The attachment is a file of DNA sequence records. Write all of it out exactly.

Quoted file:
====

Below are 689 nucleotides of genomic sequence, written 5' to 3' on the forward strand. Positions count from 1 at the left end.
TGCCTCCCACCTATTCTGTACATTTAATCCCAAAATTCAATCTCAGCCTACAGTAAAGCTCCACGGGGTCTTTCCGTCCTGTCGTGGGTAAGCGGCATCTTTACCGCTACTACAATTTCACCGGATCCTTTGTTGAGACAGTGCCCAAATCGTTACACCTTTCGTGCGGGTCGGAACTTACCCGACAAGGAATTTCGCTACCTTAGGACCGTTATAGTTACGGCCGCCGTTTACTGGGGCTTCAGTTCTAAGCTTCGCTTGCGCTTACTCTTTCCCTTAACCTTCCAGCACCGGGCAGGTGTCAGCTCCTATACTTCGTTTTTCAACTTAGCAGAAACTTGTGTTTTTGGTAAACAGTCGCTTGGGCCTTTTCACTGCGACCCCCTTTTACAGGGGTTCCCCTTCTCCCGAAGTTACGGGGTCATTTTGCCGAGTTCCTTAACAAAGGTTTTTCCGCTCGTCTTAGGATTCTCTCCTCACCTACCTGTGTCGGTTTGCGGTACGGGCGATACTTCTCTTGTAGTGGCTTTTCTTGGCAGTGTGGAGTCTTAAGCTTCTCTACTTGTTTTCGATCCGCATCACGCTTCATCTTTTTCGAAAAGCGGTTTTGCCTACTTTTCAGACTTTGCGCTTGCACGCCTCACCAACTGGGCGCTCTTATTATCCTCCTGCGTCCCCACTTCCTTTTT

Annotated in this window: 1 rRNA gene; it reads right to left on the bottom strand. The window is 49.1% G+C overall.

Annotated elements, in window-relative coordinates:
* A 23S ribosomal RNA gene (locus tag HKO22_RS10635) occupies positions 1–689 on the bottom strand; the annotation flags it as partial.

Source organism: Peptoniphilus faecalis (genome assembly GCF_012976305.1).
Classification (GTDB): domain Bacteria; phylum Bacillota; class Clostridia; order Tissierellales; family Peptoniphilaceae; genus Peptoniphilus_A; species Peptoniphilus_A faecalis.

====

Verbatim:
Below are 689 nucleotides of genomic sequence, written 5' to 3' on the forward strand. Positions count from 1 at the left end.
TGCCTCCCACCTATTCTGTACATTTAATCCCAAAATTCAATCTCAGCCTACAGTAAAGCTCCACGGGGTCTTTCCGTCCTGTCGTGGGTAAGCGGCATCTTTACCGCTACTACAATTTCACCGGATCCTTTGTTGAGACAGTGCCCAAATCGTTACACCTTTCGTGCGGGTCGGAACTTACCCGACAAGGAATTTCGCTACCTTAGGACCGTTATAGTTACGGCCGCCGTTTACTGGGGCTTCAGTTCTAAGCTTCGCTTGCGCTTACTCTTTCCCTTAACCTTCCAGCACCGGGCAGGTGTCAGCTCCTATACTTCGTTTTTCAACTTAGCAGAAACTTGTGTTTTTGGTAAACAGTCGCTTGGGCCTTTTCACTGCGACCCCCTTTTACAGGGGTTCCCCTTCTCCCGAAGTTACGGGGTCATTTTGCCGAGTTCCTTAACAAAGGTTTTTCCGCTCGTCTTAGGATTCTCTCCTCACCTACCTGTGTCGGTTTGCGGTACGGGCGATACTTCTCTTGTAGTGGCTTTTCTTGGCAGTGTGGAGTCTTAAGCTTCTCTACTTGTTTTCGATCCGCATCACGCTTCATCTTTTTCGAAAAGCGGTTTTGCCTACTTTTCAGACTTTGCGCTTGCACGCCTCACCAACTGGGCGCTCTTATTATCCTCCTGCGTCCCCACTTCCTTTTT

Annotated in this window: 1 rRNA gene; it reads right to left on the bottom strand. The window is 49.1% G+C overall.

Annotated elements, in window-relative coordinates:
* A 23S ribosomal RNA gene (locus tag HKO22_RS10635) occupies positions 1–689 on the bottom strand; the annotation flags it as partial.

Source organism: Peptoniphilus faecalis (genome assembly GCF_012976305.1).
Classification (GTDB): domain Bacteria; phylum Bacillota; class Clostridia; order Tissierellales; family Peptoniphilaceae; genus Peptoniphilus_A; species Peptoniphilus_A faecalis.